In Berlin, during the late 1800’s, a horse named Hans started to demonstrate some amazing mathematical abilities. When asked a variety of computational questions, Hans would respond by stamping his hoof the correct number of times. According to his owner, Wilhelm von Osten, Hans could also tell the time, and successfully tackle more complex calculations (Jackson, 2005).
Initial investigations, by Professor Carl Stumpf, could find no evidence of cheating or trickery. Hans did, indeed, seem to be a very clever horse but not, perhaps, in the way that was first thought!
During 1907, further investigations, led by Professor Oscar Pfungst, reached the conclusion that, rather than being able to count, Hans was responding to the subtle postural and facial cues of his owner and other onlookers. Hans could only correctly answer questions that his questioner also knew the answers to. Additionally, Hans was unable to give a correct response if his questioner was hidden from view (Samhita and Gross, 2013).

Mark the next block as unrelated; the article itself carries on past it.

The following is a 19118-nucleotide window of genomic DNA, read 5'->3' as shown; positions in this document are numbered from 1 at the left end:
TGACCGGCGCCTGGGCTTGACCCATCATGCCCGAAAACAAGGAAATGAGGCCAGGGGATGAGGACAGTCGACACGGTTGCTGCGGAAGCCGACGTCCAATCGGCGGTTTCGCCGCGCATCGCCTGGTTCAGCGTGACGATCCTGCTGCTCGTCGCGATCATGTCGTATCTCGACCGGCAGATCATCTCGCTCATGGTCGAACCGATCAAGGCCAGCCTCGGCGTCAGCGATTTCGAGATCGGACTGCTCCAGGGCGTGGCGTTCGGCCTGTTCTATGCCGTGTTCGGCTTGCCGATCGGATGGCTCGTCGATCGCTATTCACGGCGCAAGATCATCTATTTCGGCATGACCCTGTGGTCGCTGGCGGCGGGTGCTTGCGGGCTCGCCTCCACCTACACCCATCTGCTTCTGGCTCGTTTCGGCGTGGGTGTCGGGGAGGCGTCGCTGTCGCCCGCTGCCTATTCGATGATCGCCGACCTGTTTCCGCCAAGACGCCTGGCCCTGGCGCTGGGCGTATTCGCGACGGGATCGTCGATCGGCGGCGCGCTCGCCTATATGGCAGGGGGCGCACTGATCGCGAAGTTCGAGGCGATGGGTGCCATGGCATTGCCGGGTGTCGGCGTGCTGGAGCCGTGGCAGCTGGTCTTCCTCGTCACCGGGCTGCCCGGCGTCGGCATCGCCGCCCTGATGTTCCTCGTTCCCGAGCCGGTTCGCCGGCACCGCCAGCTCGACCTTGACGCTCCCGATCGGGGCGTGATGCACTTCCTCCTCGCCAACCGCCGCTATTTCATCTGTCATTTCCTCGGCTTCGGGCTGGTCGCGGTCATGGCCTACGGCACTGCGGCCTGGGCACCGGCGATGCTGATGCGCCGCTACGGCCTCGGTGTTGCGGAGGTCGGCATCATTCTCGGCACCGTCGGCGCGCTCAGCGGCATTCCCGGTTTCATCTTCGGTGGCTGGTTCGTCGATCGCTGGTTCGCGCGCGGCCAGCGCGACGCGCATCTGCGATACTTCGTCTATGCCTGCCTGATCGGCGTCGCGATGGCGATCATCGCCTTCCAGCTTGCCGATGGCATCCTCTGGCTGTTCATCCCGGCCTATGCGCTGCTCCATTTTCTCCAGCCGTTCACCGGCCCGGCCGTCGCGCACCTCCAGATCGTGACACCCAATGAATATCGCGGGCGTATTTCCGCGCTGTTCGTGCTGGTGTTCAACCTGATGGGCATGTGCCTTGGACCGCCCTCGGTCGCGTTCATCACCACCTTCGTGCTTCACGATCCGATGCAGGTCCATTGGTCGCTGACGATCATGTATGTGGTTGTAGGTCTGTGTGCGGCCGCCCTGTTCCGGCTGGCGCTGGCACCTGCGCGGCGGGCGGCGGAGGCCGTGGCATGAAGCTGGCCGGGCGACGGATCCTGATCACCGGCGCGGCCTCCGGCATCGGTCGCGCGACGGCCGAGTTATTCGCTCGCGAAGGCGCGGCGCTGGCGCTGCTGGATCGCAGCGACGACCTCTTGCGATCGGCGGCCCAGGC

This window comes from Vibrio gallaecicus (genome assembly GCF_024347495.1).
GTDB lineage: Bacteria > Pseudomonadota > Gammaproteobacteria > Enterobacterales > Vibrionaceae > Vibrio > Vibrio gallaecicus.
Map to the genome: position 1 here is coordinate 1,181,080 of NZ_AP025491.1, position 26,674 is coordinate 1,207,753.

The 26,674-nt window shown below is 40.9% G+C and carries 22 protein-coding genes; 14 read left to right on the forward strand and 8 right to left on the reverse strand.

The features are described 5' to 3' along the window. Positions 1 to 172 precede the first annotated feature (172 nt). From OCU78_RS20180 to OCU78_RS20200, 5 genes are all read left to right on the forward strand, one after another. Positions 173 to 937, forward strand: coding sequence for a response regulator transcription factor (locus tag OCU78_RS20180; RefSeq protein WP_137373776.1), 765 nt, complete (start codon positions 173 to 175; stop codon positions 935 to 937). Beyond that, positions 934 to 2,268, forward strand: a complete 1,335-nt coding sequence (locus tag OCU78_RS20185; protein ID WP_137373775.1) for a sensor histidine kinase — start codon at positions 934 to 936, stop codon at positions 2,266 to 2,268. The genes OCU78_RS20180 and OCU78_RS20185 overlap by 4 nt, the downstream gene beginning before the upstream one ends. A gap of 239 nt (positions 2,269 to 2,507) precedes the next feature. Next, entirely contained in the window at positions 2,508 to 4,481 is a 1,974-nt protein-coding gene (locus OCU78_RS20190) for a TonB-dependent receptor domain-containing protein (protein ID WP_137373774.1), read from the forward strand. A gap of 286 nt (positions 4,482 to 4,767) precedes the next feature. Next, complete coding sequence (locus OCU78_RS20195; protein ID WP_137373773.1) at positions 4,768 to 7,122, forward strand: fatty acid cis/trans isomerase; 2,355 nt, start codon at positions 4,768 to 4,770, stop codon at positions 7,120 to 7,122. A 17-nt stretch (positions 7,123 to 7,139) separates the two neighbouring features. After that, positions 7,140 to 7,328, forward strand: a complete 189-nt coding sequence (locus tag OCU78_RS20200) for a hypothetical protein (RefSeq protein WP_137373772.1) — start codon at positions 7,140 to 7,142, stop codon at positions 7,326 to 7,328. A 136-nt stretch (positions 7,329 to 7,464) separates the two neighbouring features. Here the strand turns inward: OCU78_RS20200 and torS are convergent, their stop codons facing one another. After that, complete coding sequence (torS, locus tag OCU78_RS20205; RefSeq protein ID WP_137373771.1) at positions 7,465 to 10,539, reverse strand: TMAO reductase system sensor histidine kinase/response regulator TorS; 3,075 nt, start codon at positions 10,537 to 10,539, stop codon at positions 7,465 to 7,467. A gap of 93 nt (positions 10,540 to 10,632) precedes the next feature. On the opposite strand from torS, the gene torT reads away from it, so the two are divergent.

What became known as the ‘Clever Hans Phenomenon’ or ‘Clever Hans Effect’ – “where a person or animal can be influenced by subtle and unintentional cueing on the part of a questioner” (Jackson, 2005) – led directly to the development of the “double blind” approach within scientific investigations; where neither the investigator nor the subject knows who is in the test or control groups.
So, what has the ‘Clever Hans Phenomenon’ got to do with you and your Scent Detecting dog? Well, just like Hans, your dog recognises and responds to the subtle (and not so subtle) cues delivered by those around him … including you, his handler!
This effect can be incredibly powerful and can influence your dogs actions in the most profound ways. In an interesting study by Szetei and Miklosi (2003), almost 50% of the study dogs would go to an empty bowl indicated to them by a person pointing to it rather than to a bowl in which the dog had previously seen and smelt food!
In another study by Lit, et al (2011), 18 drug / explosive detection dog and handler teams were given a number of detection tasks to complete. None of the tasks contained drug / explosive scent. In other words, they were all ‘blank’ searches. Any alerts / indications that the dogs gave would be incorrect, or, ‘false positive’ indications. Two of the detection tasks included a small piece of paper that falsely marked a scent location and two other detection tasks contained a decoy scent (toy / food).